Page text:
Q&A: Harrison Abramowitz Explains Why Retail Spaces Are Shrinking

(Inside a Nike running concept store in New York. / Photo via Shutterstock)

In his role as Director in the New York office of Newmark Grubb Knight FrankHarrison Abramowitz has helped retail and restaurant brands including 7-Eleven, Arby’s, CVS, and Al Horno lease space that’s perfectly suited to their needs.

We spoke to Harrison recently to learn why retailers have been trending toward smaller spaces, and what business owners have to consider when looking to lease new space for their operations.

INCREDIBLY: How do retail stores determine how much space they need? What are the calculations you use?

HARRISON ABRAMOWITZ:
It depends on the retailer and what they’re selling, whether it’s food, dry goods, service, etc. There are certain retailers and certain business models that will do the same business out of 600 [square] feet that they will out of 1,000 feet, and we can use that rule of thumb going further: Those businesses will do the same sales out of a 2,500-foot space as they would if they had 3,500 feet.

Food [brands] look at how many seats they can fit, and it also comes down to public assembly — if they have 75 seats or more, that changes certain things in terms of things like egress. But keep in mind, the more seats they fit, the higher performance they can project for their store sales.

There is certainly a tipping point where retailers are finding if they’re a 2,500- to 3,500-foot tenant, there’s really no need for them to reach and take 4,000 feet, and pay for an extra 1,200 feet that they’re not actually using. Every square foot is so expensive here in New York.

Is it worse to have too much space or not enough?

I think tenants will argue that they’d rather not have enough and get by, because of how much of a premium they’re paying in rent on a per-square-foot basis — especially if their building doesn’t include additional storage. In the city, we don’t charge for basement space, but some spaces don’t come with lower-level basement storage, and some tenants are forced to use precious ground floor space for storage.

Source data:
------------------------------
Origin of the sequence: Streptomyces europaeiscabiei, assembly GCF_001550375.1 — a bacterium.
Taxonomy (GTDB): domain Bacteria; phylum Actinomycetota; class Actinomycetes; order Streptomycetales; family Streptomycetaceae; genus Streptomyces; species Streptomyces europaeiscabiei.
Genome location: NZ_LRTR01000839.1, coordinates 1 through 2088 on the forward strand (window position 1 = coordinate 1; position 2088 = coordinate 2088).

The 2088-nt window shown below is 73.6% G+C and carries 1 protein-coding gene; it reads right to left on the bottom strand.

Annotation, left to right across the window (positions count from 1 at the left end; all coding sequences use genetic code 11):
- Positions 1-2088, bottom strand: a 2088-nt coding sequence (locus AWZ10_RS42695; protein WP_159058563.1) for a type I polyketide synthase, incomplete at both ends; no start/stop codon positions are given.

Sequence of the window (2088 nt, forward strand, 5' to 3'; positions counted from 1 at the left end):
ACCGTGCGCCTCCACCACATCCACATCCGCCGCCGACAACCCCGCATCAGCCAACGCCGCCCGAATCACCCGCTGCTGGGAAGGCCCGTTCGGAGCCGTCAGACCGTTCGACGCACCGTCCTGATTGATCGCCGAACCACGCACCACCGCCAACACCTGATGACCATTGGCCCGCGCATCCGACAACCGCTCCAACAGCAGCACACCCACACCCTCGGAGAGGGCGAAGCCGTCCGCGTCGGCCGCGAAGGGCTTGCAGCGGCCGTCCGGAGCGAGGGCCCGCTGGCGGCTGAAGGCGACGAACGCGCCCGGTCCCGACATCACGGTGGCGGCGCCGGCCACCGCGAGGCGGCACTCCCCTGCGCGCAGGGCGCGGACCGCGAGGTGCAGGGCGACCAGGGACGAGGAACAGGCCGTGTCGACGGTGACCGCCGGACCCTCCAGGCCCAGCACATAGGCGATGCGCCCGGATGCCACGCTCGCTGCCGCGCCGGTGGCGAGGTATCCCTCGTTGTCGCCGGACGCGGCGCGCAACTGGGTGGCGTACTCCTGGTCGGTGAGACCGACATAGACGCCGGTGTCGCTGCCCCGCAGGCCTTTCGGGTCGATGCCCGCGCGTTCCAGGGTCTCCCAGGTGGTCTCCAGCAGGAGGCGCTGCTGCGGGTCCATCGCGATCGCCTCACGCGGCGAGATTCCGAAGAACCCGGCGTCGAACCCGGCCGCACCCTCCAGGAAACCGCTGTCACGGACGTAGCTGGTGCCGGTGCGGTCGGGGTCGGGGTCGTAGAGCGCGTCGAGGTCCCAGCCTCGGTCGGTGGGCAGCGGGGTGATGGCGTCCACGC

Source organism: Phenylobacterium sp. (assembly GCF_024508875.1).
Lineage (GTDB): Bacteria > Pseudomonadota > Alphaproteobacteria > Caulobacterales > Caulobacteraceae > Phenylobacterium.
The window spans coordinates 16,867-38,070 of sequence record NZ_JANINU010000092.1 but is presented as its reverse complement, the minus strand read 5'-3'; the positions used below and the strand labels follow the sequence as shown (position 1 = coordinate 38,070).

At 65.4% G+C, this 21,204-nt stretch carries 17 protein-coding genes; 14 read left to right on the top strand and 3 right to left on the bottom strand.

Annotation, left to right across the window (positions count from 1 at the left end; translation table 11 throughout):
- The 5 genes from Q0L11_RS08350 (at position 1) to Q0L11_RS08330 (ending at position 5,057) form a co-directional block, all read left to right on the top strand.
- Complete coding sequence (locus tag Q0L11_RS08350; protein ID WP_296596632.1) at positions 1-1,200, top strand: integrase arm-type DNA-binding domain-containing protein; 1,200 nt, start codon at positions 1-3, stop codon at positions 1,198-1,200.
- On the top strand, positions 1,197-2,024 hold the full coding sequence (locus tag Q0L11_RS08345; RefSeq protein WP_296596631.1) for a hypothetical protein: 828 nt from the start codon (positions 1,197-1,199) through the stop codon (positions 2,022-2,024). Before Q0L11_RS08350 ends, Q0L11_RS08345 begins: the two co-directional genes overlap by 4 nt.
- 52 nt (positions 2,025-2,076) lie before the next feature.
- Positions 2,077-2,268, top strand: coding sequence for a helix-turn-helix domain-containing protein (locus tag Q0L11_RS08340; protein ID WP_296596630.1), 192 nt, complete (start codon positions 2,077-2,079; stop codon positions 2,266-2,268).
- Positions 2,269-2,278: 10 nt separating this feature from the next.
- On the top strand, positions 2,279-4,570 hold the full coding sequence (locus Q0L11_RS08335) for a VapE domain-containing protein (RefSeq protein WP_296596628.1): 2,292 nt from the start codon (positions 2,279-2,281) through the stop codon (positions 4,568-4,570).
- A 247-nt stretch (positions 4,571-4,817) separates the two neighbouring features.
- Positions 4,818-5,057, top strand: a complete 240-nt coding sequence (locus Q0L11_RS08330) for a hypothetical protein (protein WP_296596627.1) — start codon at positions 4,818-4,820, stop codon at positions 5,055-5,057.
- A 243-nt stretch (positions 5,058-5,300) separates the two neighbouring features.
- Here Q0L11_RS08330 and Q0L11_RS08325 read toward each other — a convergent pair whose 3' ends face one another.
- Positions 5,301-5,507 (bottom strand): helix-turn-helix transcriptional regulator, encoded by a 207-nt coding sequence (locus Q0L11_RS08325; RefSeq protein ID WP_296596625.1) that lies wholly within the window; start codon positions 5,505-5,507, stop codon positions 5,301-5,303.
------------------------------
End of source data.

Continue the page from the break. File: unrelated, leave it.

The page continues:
Harrison Abramowitz Newmark Grubb Knight Frank new york real estate retail space

Harrison Abramowitz

Why have retailers been seeking out smaller spaces lately?

I think it’s just how crazy the rents have climbed in the cycle since the 2007-2008 downfall. The number one group we can talk about is banks. These banks that used to take 4,000, 5,000, 7,000 square feet are now doing 1,500 to 2,500 square foot branches. That’s what a bank branch is becoming. There are projections that, in the next the next five to ten years, there may not even be a retail bank presence, period.

That would affect street retail leasing tremendously because banks make up such a large group of users for ground floor commercial space, especially in Manhattan. But the bottom line is, retailers are going smaller, and the food guys are trying to squeeze into pockets of the city where they need to reach their customers while still being able to operate efficiently.

It’s interesting that the trend towards smaller spaces is mostly due to higher rents, because my assumption was that E-retailers are cutting into brick-and-mortar sales: Fewer shoppers in stores means less need for space. Is there any truth to that?

Yes and no, but it’s funny you bring that up. Take Amazon, they wiped out the bookstore; Borders and Barnes & Noble, for the most part, got destroyed by them. Well, now Amazon is doing their own bookstore concept and reinvigorating this sector. They’re about to finish the first deal in New York to do one, and it just speaks volumes about how they could be a category killer, then resurrect from the ashes and start it up again.

E-retailers are definitely hurting traditional malls, but Manhattan’s a different animal. I specialize in street retail, so I can’t really comment on mall traffic sales. But in New York, there were a lot of Borders and Barnes & Nobles stores, and now there are only a couple — I think there are only two left. That certainly speaks to the impact that E-retailers have had on brick-and-mortar operations.